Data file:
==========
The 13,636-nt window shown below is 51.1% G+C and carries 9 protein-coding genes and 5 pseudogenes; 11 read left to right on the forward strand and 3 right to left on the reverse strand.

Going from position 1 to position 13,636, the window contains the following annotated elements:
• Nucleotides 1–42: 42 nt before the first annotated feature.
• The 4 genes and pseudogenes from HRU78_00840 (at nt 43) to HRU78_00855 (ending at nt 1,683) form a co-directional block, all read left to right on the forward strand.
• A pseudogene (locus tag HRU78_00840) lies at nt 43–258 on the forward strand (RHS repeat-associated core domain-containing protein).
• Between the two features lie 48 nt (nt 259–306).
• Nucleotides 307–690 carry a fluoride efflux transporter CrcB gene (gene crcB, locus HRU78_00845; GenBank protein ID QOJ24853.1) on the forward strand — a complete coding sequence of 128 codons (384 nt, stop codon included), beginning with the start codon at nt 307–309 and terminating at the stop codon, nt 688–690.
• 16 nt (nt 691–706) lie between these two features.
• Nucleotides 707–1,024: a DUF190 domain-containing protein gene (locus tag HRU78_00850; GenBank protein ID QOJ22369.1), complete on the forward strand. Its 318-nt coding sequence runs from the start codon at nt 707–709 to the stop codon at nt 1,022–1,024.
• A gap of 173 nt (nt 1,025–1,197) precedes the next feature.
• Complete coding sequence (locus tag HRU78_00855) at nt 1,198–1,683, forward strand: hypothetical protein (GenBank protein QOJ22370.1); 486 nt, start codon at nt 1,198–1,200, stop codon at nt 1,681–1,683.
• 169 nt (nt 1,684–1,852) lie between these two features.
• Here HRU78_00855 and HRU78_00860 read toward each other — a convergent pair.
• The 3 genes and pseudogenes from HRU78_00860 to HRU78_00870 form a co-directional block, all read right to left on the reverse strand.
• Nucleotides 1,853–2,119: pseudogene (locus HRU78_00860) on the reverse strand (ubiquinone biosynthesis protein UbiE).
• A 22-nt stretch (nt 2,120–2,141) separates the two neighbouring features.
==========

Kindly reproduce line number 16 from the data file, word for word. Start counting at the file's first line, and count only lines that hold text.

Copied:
• A 22-nt stretch (nt 2,120–2,141) separates the two neighbouring features.